Narcissists are far more likely to buy into conspiracy theories, research finds

The New Daily/September 15, 2023

By Ash Cant

There’s a connection between narcissists and conspiracy theories, an Australian researcher has found.

Bond University PhD student Tylor Cosgrove has been researching the different characteristics and personality traits associated with belief in conspiracies.

Conspiracy theories can be dangerous, but they are effective because they play on people’s emotions and feed into their worldview, Cosgrove said, adding that “very consistently” there is a link between conspiracy beliefs and narcissism.

“There’s narcissism which kind of exists on a spectrum within the general population and then there’s narcissistic personality disorder, which is at the far end of the spectrum and is actually a clinical diagnosis,” Cosgrove told The New Daily.

What’s the appeal?

Conspiracy theories go beyond mythical creatures these day and they can exist on both ends of the political spectrum.

Sometimes, conspiracies make people feel special, which can be why they are so alluring to narcissists.

“They make people feel like they are sort of smarter than the rest of the ‘sheep’,” Cosgrove said.

“You know, they’re smart enough to figure it all out and they’re privy to this information that most people aren’t.”

Not all narcissists are conspiracy theorists and vice versa, however, those two groups tend to think in black and white, when in reality everything is more of a grey area, he said.

“If they deal in black and white they can say, ‘Well, I’m always right, I’m always good, everyone else is always bad’, that type of thing,” Cosgrove said.

“And conspiracy theories fit that worldview, in that they offer very, very simple explanations often for complex problems.”

For example, in response to the COVID pandemic while many people acknowledged what was happening and accepted there were many unanswered questions, conspiracists believed it was a hoax, which meant there wasn’t anything to worry about.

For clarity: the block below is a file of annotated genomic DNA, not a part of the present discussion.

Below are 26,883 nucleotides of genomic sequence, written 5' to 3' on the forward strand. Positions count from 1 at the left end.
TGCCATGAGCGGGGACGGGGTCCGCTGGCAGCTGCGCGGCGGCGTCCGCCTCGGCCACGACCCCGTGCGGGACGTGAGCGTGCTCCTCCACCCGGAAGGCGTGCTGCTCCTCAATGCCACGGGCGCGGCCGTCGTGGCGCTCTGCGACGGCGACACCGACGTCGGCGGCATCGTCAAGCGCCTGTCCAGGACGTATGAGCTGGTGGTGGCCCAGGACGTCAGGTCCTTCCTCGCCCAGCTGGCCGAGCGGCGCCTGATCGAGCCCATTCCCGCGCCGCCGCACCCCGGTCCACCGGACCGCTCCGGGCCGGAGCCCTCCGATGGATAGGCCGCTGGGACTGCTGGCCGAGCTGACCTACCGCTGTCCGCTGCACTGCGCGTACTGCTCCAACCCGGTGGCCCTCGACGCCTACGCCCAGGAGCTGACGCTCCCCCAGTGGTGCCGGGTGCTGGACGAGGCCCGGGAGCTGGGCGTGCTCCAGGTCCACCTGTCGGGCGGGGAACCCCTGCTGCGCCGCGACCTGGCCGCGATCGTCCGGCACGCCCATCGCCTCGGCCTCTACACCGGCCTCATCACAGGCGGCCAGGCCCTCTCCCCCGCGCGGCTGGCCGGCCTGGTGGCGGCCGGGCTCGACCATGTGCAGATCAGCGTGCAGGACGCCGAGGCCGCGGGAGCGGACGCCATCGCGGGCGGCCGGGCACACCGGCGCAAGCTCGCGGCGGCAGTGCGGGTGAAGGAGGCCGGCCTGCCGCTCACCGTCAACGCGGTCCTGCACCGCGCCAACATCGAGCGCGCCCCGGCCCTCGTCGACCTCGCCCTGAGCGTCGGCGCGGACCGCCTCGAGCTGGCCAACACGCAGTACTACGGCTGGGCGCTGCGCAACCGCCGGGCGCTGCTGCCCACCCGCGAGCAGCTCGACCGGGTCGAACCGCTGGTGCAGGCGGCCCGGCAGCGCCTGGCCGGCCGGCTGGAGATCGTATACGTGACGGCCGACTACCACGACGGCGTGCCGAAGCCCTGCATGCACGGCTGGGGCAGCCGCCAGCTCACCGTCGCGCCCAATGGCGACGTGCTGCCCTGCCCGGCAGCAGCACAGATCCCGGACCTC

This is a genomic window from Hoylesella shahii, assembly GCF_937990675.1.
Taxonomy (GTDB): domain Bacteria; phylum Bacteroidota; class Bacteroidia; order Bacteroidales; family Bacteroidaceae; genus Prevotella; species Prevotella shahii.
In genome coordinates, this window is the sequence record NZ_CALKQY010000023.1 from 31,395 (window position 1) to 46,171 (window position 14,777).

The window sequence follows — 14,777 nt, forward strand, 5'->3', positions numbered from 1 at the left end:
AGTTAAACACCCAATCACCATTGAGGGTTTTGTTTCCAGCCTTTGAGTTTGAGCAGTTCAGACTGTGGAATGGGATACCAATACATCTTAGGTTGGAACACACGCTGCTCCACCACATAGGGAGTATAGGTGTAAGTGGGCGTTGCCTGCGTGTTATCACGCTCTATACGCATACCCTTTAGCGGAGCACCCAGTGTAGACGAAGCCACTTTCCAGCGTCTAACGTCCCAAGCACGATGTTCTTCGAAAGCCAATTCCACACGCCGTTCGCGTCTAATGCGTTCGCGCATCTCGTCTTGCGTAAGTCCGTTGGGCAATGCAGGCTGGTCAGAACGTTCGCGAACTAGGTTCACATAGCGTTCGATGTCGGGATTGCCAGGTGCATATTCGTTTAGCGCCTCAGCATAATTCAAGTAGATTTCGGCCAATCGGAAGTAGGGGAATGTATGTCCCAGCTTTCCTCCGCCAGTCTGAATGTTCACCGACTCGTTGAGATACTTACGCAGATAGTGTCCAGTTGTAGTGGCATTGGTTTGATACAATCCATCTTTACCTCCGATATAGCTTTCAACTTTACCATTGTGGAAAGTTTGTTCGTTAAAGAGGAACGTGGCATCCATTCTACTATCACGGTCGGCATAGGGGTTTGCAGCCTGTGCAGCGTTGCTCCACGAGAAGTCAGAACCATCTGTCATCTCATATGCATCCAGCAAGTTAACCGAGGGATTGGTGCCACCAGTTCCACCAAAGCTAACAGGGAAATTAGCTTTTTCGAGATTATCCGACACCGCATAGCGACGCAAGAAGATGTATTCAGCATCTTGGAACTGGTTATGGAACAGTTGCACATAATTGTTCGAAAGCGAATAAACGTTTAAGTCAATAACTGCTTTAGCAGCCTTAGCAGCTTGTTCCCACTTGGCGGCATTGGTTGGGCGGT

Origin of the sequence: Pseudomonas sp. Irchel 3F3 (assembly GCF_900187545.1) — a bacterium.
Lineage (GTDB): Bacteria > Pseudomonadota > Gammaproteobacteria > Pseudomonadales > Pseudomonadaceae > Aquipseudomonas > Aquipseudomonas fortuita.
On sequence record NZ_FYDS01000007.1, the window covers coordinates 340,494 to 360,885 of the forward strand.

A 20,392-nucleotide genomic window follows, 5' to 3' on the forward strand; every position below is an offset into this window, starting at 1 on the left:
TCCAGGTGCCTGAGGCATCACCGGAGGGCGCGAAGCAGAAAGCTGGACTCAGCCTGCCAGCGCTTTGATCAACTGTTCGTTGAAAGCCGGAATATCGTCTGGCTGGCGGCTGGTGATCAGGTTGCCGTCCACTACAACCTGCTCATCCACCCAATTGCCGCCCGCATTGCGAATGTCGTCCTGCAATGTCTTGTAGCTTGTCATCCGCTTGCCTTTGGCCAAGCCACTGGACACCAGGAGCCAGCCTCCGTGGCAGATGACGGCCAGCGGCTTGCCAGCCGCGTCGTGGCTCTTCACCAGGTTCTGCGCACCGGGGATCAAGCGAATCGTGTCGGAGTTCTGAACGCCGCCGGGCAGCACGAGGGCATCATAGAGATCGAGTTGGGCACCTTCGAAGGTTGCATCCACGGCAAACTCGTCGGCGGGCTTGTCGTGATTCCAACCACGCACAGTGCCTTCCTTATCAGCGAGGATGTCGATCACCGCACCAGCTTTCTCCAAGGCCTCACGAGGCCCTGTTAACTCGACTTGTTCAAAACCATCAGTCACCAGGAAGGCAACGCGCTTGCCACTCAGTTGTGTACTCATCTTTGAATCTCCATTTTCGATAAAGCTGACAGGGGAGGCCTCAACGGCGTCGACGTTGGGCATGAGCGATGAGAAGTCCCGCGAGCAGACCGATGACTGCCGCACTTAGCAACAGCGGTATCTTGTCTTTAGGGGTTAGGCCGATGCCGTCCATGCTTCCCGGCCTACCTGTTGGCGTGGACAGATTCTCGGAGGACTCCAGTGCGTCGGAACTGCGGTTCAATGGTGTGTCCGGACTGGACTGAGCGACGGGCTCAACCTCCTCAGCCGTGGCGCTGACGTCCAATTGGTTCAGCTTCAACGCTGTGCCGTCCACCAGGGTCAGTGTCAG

Experts used to think that if someone believes in one conspiracy, they will believe in all conspiracy theories.

However, Cosgrove said that recent research suggests that people tend to pick and choose theories that support their belief system and world view.

“If someone is narcissistic and happened to be sort of left-leaning with their political views, you’re much more likely to believe conspiracy theories that are disparaging of the right and vice versa,” he said.

A research finding that surprised Cosgrove was that highly-educated narcissists were just as likely, or more likely, to believe in conspiracy theories.

Conspiracy theories can have damning and deadly implications.

The January 6, 2021, insurrection in the US was built on the conspiracy theory that the election was stolen from Donald Trump: People died following a vicious assault on America’s democracy.

COVID-related conspiracies may well have resulted in deaths, if people believed the theories about vaccines.

While usually there is a lot of evidence to disprove conspiracies, it is hard to debunk them, especially when dealing with a narcissist.

“If you present them with scientific evidence, they don’t trust scientists already, so why would they change their beliefs, same thing with government or elected officials,” Cosgrove said.

Telling someone with narcissistic tendencies they are wrong isn’t going to help them see the light; instead, they will likely dig their heels in, try to discredit everyone else and take the correction as a personal attack.

Cosgrove says there are a few things to help conspiracy theorists and narcissists listen to reason.

Conspiratorial beliefs are so prevalent online that it’s best to ensure someone who has fallen “down the rabbit hole” is socialising in the real world and they are included.

The more time they spend online, speaking with others in the rabbit hole, the more they will grow to think that way of thinking is the norm.


There’s another way of getting people out of the conspiratorial mindset which is gaining more evidence – pre-bunking.

It is an idea being developed at Cambridge University by Dr Sander van der Linden.

It works by educating people on how conspiracy theories work and explaining how they gain traction before people are exposed to them.

“The researchers and people implementing this type of thing, they try and expose as many people as possible to basically like a weakened dose of the conspiracy theory and misinformation,” Cosgrove said.

“With the aid of that when that [theory] does come up in the future, they’ve already seen it, and it has already been explained to them.”

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